Canada’s “Up in Smoke”

While forest fires rage in central British Columbia, the government of Canada under Justin Trudeau is blowing smoke from Ottawa with its proposed Cannabis Act.

I’ve received a short survey request from the Member of Parliament (MP) for my area who says he wants to know ” . . . (my) thoughts on some of the specifics regarding the legislation, . . ..” I’ve responded to the survey in the context of my fundamental views on such legislation.

The simplest and most moral action for the government to take is to de-criminalize the cultivation, production and consumption of cannabis, leaving this economic activity to the market where it properly belongs.

My position is that I am against all forms of prohibition, as I’ve explained in an article I wrote in 2010 entitled Feeling Alright.

Fundamentally, such legislation falls into the category of preventive law for which there can be no justification. These laws make all individuals subject to government coercion without specific evidence, only on the grounds that some have acted irresponsibly or criminally in some relationship to the prohibited activity, or the activity is not favored by some elite minority.

More importantly, preventive law is a complete rejection of the presumption of innocence of the individual in a justice system. In addition, it cynically regards all of us as elements of a class or as cells in an organic whole.

As to the specifics of the survey from the MP, they concern two things: ” . . . who can smoke marijuana and how much can they consume? . . .. (and) Whether it is legal or illegal, youth getting their hands on marijuana is a growing concern . . ..”

First, people should be left to kill themselves any way they choose, whether by the slow self-destruction of mind-altering drugs or the faster expedient of putting a bullet through the head.

Second, parental responsibility is the proper realm for addressing the concerns of the immature. Only when parents have objectively failed in this should the state intervene on behalf of the child.

The state fails when it enters areas outside its proper jurisdiction, which arises from its monopoly on the use of force. When it initiates force against its citizens, destruction is the result.

Advertisements

Just The Facts 

I don’t want to defend Donald Trump; I still think he’s a megalomaniac who successfully exploited the worst prejudices of American voters to gain the office of president. Of course, there were those who voted against Hillary Clinton in the process of electing Mr. Trump and I do understand that. 

The beauty of the American system of electoral colleges however, is that it settles procedural disputes so neatly and keeps Americans a step away from mob rule. (More sophisticatedly known as “democracy”.)

So it is of particular interest and concern that I observe the obsession of American media with the legitimacy of the Trump administration. The allegations of Russian interference with the electoral process is a case in point. You would almost have to be asleep not to have noticed. 

Where’s the evidence? Conjecture and subjective moral condemnation is not enough. The election of Trump was a reflection of the state of American culture. 

Accept the facts. The choice of American voters through its fine system was Trump. If you don’t like it, what is the alternative? 

Impeachment is not the answer. An establishment of leftist intellectuals may think so because the use of force is their traditional way of achieving goals. 

The proper way forward for American media is to objectively address the fundamental issues as they arise rather than continuously trying to ferret out its leftist conception of evil. 

For example, where is the objective analysis of so-called healthcare reform? The Trump campaign said it would repeal “Obamacare”. With a concession to the moral principle underlying this monstrous violation of individual rights, the Trump administration proposes a revision of the same fundamental error. This, rather than moving forward with a principled free market option that most Americans would grasp, particularly if some transitional system were established to deal with the uninsured or pre-existing conditions.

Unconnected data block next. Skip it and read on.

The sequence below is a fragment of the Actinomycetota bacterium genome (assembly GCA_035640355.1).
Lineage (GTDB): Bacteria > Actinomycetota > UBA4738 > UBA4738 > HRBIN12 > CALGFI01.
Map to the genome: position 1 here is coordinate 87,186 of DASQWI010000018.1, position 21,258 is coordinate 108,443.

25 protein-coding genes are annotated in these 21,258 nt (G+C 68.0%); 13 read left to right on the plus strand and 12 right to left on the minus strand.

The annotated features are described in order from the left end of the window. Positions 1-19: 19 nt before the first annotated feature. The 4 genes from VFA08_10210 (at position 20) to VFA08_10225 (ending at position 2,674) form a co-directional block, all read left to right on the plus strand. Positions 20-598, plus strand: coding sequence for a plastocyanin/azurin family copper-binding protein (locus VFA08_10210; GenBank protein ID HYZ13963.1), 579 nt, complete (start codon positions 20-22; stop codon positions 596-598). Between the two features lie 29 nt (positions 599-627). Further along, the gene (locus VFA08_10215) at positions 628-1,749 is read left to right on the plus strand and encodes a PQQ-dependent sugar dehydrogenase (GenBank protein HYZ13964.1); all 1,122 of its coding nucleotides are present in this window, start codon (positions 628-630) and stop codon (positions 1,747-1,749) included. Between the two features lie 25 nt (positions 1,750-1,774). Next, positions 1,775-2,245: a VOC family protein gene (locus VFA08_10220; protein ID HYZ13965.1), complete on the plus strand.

Those sorts of considerations are factually based and understood by most Americans, including the least sophisticated individuals. The media does a great disservice by ignoring them in favor of Utopian fantasies. 

Keeping Out “Extremists”

President Trump delivered a well-received speech in Poland. He at least tried to defend western values although his promise to keep terrorism and extremism out of America was off the mark. “Extremism” is a rubber term that equates extreme good with extreme evil. The term is a package-dealing tool of the political leftists and generally anti-American sentiment. 

By Any Other Name

In reference to a $600,000 spending initiative by Alberta’s NDP government to educate people about climate change, a commentary in The Edmonton Journal asks: “Propaganda or education?”

The question is a false alternative.

The long-standing definition of propaganda involves the wide spreading of information or ideas to promote a particular view. Education, according to the commentary, is being employed to “counter the spin” of those who have opposing views on the issue of anthropogenic global warming. No difference.

cropped-3-7-11-ice-over-route-7-014.jpg

The journalist, a Mr. Thomson, refers to carbon tax legislation which is being promoted by a $9 million campaign. Thomson concurs that this may be called propaganda because: “It’s the government promoting one of its own policies.” But the additional spending to educate people is different he says: ” . . .this is the government trying to educate the public about the basic realities of the science behind man-made climate change.”

Mr.Thomson introduces a few issues of contention among political leaders and politically funded organizations and then condescendingly adds that ” . . .this just confuses the public.” Overlooking the blatant paternalism in that statement, he continues by indicating that the reason the government has launched this education initiative is ” . . .to counter the spin by those who deny the science behind global warming and the need to reduce greenhouse gas emissions.” (Did you notice his switch between “climate change” and “global warming”?)

The implication is that the “science is settled” on the issue of anthropogenic global warming and of the political need to forcibly reduce greenhouse gas emissions. Richard Feynman once stated: “If you thought that science was certain–well, that is just an error on your part.”

In the instance of anthropogenic global warming the evidence is simply unconvincing, based as it is on computer models that have been consistently wrong in their predictions. Instead of rejecting the hypothesis, the models have been repeatedly reconfigured in an apparent effort to produce the desired results. From Feynman again: “It doesn’t matter how beautiful your theory is, it doesn’t matter how smart you are. If it doesn’t agree with experiment, it’s wrong.”